While you may take steps to minimize your risk of being in an accident, there is no guarantee that others will be as careful. In 2010, there were 2.24 million traffic accidents that resulted in injuries, according to the National Highway Traffic Safety Administration. Take a look at some of the things you shouldn’t do in the immediate aftermath of a collision.
Don’t leave before scene prematurely
Regardless of how minor the crash might seem, it is typically a crime to not report an accident to authorities. At a minimum, be sure to exchange insurance and contact information with the other driver involved in the wreck. If a person appears to be hurt, you must generally make a good faith effort to obtain medical assistance for that individual.
Don’t admit guilt
It is never a good idea to say or do anything that could be interpreted as taking responsibility for the crash. Conversely, you shouldn’t automatically blame the other driver for causing the wreck before you have sufficient evidence to prove that this is true. Ideally, you will remain calm and take a few moments to assess the situation that you find yourself in.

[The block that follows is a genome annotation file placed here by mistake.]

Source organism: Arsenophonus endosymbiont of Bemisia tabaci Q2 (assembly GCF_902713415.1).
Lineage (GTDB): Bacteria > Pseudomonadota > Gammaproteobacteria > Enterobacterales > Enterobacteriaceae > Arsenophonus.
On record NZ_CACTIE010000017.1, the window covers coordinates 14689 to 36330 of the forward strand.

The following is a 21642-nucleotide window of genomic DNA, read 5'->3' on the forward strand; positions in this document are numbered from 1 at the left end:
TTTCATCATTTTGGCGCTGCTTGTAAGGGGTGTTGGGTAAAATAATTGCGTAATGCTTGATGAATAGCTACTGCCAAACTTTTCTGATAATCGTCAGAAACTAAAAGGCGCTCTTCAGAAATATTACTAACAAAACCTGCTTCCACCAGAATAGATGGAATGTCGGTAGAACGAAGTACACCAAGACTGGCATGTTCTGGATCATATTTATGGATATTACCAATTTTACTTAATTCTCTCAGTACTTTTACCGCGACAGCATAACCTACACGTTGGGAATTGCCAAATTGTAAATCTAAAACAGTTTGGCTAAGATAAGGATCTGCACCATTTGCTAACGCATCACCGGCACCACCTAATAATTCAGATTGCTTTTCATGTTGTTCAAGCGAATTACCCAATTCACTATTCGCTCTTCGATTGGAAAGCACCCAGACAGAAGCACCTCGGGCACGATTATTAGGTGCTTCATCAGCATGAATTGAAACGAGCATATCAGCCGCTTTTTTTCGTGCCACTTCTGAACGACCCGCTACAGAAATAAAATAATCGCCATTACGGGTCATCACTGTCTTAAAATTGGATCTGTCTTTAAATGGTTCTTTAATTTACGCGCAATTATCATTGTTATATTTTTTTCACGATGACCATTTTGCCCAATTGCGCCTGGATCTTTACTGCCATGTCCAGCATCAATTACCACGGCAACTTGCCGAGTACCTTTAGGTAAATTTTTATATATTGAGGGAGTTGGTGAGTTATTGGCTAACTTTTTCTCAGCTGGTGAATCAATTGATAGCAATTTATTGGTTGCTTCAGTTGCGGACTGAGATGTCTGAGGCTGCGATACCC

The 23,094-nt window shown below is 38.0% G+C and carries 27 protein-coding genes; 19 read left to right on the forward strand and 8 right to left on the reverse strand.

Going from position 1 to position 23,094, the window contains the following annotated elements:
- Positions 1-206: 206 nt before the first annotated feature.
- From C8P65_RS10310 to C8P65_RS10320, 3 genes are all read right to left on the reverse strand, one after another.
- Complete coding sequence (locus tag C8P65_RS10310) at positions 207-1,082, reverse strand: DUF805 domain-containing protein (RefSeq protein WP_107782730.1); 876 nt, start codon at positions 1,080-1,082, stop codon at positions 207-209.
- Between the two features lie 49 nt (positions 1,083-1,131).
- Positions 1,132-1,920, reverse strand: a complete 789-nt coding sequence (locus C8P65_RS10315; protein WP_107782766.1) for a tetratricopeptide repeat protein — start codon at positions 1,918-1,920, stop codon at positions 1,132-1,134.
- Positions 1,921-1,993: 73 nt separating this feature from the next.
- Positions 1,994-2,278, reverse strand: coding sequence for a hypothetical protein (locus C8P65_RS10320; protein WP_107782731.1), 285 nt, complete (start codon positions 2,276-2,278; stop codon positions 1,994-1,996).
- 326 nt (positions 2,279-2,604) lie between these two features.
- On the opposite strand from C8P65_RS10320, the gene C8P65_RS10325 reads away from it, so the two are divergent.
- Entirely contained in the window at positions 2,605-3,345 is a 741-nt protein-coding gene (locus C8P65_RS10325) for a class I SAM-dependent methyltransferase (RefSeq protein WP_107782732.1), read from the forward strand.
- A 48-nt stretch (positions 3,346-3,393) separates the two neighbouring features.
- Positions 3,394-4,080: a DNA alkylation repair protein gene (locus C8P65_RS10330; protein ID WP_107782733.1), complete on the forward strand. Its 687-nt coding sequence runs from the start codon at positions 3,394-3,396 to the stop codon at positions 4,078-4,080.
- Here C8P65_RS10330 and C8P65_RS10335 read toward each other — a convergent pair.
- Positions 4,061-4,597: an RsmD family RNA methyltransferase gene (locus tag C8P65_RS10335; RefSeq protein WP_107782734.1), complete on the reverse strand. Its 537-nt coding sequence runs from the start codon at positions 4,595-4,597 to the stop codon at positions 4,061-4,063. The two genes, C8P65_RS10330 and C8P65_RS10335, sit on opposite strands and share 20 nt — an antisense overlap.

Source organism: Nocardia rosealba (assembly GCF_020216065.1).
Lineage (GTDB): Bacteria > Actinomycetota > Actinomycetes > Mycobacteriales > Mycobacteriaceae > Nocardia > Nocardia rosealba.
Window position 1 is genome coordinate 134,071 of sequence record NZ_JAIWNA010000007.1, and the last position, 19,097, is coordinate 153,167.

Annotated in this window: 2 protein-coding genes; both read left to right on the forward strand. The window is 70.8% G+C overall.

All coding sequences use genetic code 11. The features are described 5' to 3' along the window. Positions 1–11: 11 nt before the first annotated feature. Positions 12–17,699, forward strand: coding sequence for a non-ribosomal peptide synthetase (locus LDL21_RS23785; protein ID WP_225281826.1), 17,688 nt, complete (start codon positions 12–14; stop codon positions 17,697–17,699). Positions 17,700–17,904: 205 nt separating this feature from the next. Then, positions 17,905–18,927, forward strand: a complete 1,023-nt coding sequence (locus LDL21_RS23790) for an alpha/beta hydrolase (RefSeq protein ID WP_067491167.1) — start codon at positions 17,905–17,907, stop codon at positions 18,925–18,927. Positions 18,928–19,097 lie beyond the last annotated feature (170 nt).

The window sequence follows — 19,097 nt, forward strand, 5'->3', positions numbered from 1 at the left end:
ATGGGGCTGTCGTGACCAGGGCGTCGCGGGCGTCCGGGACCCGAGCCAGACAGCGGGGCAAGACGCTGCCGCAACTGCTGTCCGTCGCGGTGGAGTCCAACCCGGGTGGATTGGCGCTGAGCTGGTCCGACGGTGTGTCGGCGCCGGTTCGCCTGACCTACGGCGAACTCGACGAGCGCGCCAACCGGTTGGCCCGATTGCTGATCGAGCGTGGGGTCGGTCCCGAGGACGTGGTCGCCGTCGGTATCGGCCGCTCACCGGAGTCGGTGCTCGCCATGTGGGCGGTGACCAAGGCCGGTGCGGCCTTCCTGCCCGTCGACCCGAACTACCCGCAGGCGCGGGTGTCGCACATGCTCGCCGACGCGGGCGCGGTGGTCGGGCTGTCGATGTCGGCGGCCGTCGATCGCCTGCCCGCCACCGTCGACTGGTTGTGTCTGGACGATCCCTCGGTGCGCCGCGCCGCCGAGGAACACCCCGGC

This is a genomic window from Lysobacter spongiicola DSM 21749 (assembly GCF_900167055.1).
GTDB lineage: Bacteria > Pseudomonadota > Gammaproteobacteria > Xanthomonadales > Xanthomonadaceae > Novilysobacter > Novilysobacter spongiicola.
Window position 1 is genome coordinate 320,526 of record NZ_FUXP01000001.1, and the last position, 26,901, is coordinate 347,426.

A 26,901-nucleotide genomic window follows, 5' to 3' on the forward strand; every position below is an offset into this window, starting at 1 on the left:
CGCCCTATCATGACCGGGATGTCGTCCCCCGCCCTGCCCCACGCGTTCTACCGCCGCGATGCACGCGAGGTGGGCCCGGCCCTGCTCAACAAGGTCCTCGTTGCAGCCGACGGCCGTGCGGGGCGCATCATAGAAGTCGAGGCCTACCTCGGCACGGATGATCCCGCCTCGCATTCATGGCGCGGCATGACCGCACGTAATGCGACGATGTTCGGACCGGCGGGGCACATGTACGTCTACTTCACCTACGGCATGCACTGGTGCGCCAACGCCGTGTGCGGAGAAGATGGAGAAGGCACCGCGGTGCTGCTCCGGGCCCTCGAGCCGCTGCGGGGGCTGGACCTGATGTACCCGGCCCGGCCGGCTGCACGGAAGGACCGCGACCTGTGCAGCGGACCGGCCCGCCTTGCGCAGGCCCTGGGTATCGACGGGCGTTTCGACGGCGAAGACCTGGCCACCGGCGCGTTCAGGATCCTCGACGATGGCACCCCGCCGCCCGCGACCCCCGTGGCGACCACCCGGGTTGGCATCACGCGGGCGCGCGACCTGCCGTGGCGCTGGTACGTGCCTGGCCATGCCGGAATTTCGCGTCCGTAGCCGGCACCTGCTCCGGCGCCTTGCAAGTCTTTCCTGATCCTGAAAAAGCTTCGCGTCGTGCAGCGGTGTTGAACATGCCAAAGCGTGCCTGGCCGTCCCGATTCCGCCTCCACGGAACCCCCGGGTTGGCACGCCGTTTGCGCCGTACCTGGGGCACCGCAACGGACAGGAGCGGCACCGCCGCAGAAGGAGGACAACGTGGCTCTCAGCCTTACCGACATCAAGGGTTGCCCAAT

Don’t ignore the consequences of what happened
If you are experiencing chronic pain days or weeks after an accident, it’s important to see a doctor as soon as possible. Ideally, you’ll see a doctor immediately after leaving the crash scene even if you feel fine. It may also be necessary to hire an attorney if you plan on pursuing compensation from the other driver or if that person plans on filing a lawsuit of his or her own.
While a motor vehicle collision can be an unsettling event, it’s important to know what to do after one occurs. A personal injury attorney may be able to help you obtain compensation for medical bills or other expenses that you incurred because of another person’s negligent actions. Your attorney might use witness statements or photos from the crash scene in an effort to obtain a favorable settlement or jury award.